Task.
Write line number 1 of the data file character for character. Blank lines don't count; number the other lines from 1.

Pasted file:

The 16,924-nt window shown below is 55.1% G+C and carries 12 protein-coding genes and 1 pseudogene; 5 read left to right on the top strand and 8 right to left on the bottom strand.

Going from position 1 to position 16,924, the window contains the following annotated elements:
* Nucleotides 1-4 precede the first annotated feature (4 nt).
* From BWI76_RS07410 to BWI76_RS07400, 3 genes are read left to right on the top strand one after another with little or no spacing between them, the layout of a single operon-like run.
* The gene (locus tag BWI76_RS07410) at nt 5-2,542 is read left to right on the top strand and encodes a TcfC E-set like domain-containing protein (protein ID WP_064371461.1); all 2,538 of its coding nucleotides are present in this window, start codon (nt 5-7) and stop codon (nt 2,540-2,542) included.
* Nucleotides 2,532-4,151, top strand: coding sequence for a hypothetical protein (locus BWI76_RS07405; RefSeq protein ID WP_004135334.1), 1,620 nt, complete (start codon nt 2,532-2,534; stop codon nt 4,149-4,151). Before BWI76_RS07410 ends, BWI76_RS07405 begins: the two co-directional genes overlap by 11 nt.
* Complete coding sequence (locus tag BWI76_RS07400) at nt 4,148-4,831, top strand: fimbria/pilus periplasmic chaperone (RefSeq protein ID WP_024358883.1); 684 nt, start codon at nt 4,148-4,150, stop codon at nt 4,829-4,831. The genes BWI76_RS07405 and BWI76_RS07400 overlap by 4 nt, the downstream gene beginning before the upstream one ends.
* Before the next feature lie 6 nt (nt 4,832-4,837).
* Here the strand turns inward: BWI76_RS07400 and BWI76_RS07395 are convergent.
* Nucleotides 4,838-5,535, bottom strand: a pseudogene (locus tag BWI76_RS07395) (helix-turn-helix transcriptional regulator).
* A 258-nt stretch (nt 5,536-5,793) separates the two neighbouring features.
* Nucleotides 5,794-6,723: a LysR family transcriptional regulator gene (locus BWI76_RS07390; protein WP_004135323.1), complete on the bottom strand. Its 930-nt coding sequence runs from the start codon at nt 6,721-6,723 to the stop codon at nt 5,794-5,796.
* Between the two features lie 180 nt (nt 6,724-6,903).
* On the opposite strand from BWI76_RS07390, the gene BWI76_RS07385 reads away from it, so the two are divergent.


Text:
The 16,924-nt window shown below is 55.1% G+C and carries 12 protein-coding genes and 1 pseudogene; 5 read left to right on the top strand and 8 right to left on the bottom strand.